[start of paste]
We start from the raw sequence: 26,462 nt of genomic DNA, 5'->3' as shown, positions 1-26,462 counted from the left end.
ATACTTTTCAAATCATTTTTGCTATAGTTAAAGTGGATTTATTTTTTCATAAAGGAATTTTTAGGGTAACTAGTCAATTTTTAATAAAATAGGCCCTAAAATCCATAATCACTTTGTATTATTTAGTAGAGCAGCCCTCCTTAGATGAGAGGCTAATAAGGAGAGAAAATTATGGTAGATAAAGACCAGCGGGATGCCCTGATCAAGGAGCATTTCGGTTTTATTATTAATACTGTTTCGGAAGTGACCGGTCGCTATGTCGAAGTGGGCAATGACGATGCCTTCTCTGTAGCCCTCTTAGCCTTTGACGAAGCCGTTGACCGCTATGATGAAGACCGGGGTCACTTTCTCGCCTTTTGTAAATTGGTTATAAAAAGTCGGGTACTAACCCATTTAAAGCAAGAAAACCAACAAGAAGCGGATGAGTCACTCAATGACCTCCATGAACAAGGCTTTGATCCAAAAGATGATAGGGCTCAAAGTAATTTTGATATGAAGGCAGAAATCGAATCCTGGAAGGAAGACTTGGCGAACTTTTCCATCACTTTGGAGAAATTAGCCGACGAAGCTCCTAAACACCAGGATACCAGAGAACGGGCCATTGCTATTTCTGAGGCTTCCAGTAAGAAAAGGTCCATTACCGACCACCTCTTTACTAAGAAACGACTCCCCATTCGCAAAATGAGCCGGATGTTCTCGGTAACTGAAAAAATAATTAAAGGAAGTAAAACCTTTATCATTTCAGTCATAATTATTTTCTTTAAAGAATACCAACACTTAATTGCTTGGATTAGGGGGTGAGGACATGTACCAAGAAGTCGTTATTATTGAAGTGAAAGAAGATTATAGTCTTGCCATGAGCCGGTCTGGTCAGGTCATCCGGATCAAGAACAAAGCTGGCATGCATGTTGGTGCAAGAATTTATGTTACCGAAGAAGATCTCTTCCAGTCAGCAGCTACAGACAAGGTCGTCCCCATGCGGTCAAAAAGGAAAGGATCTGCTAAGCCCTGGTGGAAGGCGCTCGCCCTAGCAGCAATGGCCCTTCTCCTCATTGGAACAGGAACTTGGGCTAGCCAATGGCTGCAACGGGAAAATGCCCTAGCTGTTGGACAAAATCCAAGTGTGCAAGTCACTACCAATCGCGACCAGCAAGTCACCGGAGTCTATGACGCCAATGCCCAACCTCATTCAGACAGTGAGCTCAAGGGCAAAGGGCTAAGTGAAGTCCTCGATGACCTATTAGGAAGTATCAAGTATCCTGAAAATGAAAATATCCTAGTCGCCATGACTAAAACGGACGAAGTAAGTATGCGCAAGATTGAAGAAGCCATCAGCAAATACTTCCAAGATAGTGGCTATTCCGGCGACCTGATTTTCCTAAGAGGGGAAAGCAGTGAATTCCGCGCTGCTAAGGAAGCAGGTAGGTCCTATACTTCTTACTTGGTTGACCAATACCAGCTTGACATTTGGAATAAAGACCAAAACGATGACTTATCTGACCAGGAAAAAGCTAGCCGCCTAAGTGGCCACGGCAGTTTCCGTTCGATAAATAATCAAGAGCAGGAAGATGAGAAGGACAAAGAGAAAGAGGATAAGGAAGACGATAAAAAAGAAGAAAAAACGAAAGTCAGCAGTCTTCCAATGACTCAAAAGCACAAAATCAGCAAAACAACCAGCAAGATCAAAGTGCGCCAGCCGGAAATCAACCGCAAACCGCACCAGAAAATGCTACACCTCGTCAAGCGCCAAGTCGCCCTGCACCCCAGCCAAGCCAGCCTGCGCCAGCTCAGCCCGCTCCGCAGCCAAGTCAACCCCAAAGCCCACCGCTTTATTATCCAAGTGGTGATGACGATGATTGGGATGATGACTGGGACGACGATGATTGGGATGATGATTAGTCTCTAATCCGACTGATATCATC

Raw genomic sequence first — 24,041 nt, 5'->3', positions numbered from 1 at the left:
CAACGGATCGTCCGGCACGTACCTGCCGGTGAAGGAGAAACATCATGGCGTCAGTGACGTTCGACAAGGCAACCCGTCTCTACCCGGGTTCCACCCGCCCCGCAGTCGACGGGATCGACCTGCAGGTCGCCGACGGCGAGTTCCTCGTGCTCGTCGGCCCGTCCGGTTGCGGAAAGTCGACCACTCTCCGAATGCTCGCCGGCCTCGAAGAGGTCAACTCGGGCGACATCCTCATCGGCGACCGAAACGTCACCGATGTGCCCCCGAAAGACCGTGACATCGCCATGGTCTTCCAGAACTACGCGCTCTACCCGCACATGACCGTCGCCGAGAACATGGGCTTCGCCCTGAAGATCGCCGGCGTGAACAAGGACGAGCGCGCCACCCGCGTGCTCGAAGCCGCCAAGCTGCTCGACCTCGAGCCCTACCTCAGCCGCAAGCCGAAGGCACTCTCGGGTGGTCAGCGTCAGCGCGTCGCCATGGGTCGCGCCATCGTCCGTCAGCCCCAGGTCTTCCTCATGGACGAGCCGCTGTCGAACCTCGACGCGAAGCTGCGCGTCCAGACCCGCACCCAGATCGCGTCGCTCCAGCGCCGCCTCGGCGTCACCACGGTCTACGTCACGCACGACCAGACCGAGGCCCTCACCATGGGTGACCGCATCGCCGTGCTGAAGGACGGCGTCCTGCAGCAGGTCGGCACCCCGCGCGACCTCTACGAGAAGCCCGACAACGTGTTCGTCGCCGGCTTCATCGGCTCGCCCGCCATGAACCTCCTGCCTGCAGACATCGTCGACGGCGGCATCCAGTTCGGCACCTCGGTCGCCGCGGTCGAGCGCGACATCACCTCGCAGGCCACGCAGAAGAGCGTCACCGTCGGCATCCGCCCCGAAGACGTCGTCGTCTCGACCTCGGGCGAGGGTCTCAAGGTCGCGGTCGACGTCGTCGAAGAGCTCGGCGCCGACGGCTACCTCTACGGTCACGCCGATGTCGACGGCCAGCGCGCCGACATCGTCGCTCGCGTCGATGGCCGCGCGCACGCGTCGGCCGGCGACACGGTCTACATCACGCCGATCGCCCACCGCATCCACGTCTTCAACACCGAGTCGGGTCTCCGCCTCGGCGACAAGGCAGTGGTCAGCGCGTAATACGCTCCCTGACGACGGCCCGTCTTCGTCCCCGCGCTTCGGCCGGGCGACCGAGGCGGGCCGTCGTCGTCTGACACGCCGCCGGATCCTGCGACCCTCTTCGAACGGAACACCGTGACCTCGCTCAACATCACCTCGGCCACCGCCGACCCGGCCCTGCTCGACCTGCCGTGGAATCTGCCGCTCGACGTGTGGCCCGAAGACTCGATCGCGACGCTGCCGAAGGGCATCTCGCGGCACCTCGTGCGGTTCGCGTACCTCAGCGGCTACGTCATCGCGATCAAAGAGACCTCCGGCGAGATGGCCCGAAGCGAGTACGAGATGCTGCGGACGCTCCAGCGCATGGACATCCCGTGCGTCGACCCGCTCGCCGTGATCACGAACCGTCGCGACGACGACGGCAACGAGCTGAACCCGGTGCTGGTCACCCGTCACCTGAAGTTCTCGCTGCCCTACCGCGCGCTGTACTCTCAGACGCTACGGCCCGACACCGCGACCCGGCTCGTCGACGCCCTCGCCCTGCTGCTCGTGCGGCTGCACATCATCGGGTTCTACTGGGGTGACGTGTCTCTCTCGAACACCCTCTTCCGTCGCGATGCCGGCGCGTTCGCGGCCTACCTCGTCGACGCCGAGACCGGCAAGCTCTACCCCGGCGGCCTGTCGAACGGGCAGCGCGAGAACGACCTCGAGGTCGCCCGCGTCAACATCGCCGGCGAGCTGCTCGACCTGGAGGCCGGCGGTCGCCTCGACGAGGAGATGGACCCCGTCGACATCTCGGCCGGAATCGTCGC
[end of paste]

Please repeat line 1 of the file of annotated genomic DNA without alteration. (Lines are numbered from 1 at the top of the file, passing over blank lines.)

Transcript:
We start from the raw sequence: 26,462 nt of genomic DNA, 5'->3' as shown, positions 1-26,462 counted from the left end.